The Undefiled by Greg Keyes
Greg Keyes makes a darker addition to Swords & Dark Magic, with an arresting yet somewhat confusing story of humanized gods and cursed characters. For its short length, The Undefiled is well developed but also suffers from its shortness as its complexity could have probably payed out better in a longer narrative. For what it is, though, The Undefiled is one of the more original entries, while still keeping to typical sword and sorcery tropes.
In the Stacks by Scott Lynch
The shining star of Swords & Dark Magic, In the Stacks is just what I’ve come to look for in writing from Scott Lynch. In a short length of time (it is a short story after all) Lynch creates characters worth reading about and a plot that feels complex and full. Not to mention he’s thought up a setting full of potential that I can only wish we could explore more. It was also nice to see Lynch try his hand at something more of your usual type of fantasy, which is to say something involving more magic and such. But then again, I suppose you would have to when writing a piece for an anthology with a title such as this one.
Two Lions, a Witch, and the War-Robe by Tanith Lee
Tanith Lee’s Two Lions, a Witch, and the War-Robe is, for me, the surprise of this collection. Having not been previously exposed to Lee (like with so many other collaborators in this anthology) I did not know quite what to expect, but I certainly did not foresee such a vivid and captivating read from this entry. The two characters, Zire and Bretilf, are what make this story a win, being comic, strong and realistic characters out on a classic tale full of potential pleasure for the reader. Truly one of the stories I can recommend, even if it means reading it out of a copy in a bookstore.
The Sea Troll’s Daughter by Caitlìn R. Kiernan
Kiernan’s The Sea Troll’s Daughter is probably one of the best developed of the lot, finding the time to bring in some unexpected themes and ideas while still keeping a good amount of sword and sorcery badassery. Kiernan depicts an interesting setting and writes characters that carry the story well. Not one of the stand-outs of the collection, but certainly an entertaining one.
Thieves of Daring by Bill Willingham
Possibly the shortest of them all, Bill Willingham’s entry is just that, short, with little sustenance, coming down as a hard-to-follow, action piece. Willingham isn’t a writer I’ve previously encountered, and this short story doesn’t do anything towards me going out to discover more of his work. It’s hard to hit on a short story for being short but really six pages is really not enough length to fill with a story that has to stand next to so many other great stories in this anthology. Thieves of Daring really only serves as a short respite before the finale of this book, Abercrombie’s The Fool Jobs.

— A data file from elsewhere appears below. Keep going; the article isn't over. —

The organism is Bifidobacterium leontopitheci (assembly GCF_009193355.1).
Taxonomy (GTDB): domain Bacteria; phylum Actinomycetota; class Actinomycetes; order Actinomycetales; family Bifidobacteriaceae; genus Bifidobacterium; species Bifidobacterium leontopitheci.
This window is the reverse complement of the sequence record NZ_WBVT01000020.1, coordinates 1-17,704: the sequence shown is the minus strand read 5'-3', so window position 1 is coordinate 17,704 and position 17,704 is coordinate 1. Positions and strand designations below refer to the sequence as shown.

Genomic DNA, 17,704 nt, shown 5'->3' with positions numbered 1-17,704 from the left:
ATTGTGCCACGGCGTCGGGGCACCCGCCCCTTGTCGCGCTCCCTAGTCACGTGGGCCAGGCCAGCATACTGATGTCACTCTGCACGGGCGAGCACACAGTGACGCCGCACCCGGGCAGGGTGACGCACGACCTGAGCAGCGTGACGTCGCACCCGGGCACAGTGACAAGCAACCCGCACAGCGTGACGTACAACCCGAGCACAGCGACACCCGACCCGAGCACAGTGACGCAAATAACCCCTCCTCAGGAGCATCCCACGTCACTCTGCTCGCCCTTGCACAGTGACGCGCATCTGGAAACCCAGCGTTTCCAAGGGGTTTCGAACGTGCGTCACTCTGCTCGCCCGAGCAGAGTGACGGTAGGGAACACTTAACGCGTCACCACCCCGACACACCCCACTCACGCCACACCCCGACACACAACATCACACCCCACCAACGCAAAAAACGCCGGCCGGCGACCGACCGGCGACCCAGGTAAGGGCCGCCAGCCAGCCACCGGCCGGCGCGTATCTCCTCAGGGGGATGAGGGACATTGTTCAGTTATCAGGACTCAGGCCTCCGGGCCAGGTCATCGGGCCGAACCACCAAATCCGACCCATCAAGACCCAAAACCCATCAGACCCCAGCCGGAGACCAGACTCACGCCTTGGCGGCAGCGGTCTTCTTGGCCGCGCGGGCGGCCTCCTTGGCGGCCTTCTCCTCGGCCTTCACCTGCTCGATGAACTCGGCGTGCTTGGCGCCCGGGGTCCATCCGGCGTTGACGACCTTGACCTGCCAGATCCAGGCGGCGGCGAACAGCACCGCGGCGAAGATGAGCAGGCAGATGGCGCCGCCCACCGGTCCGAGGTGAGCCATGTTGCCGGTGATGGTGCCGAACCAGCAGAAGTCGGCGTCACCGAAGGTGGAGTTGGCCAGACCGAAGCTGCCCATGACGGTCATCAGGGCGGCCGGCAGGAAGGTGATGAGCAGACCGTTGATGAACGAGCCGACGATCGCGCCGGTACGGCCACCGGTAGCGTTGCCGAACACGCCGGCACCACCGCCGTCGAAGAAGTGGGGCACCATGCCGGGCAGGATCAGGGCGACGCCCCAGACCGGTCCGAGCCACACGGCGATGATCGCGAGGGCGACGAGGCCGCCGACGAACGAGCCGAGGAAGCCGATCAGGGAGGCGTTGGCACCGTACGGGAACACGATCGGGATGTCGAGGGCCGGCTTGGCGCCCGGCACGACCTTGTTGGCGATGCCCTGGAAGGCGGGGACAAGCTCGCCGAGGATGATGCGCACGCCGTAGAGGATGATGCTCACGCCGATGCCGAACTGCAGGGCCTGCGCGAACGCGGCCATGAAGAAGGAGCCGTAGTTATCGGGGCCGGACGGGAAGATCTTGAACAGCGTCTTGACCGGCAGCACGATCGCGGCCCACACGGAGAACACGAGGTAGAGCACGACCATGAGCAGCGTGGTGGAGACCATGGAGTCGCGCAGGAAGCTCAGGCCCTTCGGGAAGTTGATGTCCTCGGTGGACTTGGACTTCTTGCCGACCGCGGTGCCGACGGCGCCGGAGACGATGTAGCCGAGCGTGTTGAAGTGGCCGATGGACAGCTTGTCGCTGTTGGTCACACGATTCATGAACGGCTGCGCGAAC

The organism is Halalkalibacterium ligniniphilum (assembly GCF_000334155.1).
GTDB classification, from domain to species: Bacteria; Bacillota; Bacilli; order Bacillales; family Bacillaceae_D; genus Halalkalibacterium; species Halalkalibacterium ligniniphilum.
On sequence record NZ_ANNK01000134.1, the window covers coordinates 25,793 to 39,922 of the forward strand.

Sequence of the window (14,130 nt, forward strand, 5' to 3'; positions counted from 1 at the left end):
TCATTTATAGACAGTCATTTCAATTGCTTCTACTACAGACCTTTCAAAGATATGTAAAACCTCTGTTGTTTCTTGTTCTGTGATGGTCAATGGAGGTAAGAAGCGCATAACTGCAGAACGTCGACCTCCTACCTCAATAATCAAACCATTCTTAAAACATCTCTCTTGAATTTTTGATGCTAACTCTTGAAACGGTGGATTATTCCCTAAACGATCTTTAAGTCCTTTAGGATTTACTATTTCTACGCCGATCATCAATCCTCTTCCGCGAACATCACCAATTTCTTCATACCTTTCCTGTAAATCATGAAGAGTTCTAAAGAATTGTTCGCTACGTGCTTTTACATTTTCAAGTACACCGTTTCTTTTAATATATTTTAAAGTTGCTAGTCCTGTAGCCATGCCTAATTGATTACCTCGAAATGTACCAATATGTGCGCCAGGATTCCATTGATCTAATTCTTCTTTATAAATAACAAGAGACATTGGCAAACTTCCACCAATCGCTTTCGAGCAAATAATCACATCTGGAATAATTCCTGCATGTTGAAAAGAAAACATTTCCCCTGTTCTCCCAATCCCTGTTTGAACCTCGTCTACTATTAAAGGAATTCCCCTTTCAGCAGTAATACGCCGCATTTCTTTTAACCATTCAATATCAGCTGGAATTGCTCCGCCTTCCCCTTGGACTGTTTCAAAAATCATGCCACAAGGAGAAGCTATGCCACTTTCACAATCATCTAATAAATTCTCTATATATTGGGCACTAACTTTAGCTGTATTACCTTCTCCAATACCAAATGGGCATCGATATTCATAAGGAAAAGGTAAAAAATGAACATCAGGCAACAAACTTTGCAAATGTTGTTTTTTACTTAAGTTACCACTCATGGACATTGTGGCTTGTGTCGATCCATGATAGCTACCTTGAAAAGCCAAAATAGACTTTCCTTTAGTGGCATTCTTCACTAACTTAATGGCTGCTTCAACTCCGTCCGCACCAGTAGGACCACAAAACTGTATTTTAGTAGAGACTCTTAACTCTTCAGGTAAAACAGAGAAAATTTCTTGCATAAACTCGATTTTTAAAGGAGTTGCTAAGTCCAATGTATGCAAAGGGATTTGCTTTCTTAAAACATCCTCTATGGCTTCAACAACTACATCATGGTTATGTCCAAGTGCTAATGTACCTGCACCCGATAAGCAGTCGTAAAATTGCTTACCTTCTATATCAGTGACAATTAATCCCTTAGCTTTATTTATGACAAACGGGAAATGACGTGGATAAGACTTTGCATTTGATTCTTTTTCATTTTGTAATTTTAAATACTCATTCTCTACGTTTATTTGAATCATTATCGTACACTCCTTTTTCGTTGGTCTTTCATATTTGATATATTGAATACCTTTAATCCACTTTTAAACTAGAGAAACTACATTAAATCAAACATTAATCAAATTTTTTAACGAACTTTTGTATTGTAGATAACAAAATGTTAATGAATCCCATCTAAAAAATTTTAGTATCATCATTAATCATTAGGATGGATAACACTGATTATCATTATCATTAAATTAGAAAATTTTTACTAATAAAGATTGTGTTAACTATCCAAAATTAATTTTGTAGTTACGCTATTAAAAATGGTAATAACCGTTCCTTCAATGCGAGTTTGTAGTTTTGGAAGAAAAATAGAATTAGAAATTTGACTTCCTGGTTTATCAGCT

The Fool Jobs by Joe Abercrombie
What to say of a piece of writing by Joe Abercrombie? As I’ve come to expect from his long work, this short story by him is not bad at all. Let’s just say it isn’t exactly as good as what one my expect. As one of the most prized ‘new masters’ mentioned on the cover, Abercrombie’s story was one I highly anticipated, with good reason, and though it had a strong start, it’s ending came as somewhat anti-climactic. His staple gritty prose and strong, realistic characters are present, but it appears that Abercrombie’s format does not, at least in this case, adhere as well to a short form of writing as it does novel-sized work.
Not being a very short story king of guy, I’m surprised at how Swords & Dark Magic was able to offer a thoroughly enjoyable experience and even possibly kindling a further longing for more sword and sorcery material. The anthology is for the most part balanced in terms of quality though some clearly are better than others, Lynch’s, Kiernan’s, Lee’s and Parker’s entries being the true stand outs for me, but they are closely followed by the offerings from Abercrombie, Erikson and Enge not far behind. The rest can be read without issue, but are just not up to the level of the rest. Overall a very recommendable read, to be enjoyed at random or read straight through.
My Rating: 4.5 out 5
Reading Age: 15 and up
Lou Anders' Website: http://www.louanders.com/
Jonathan Strahan's Website: http://www.jonathanstrahan.com.au/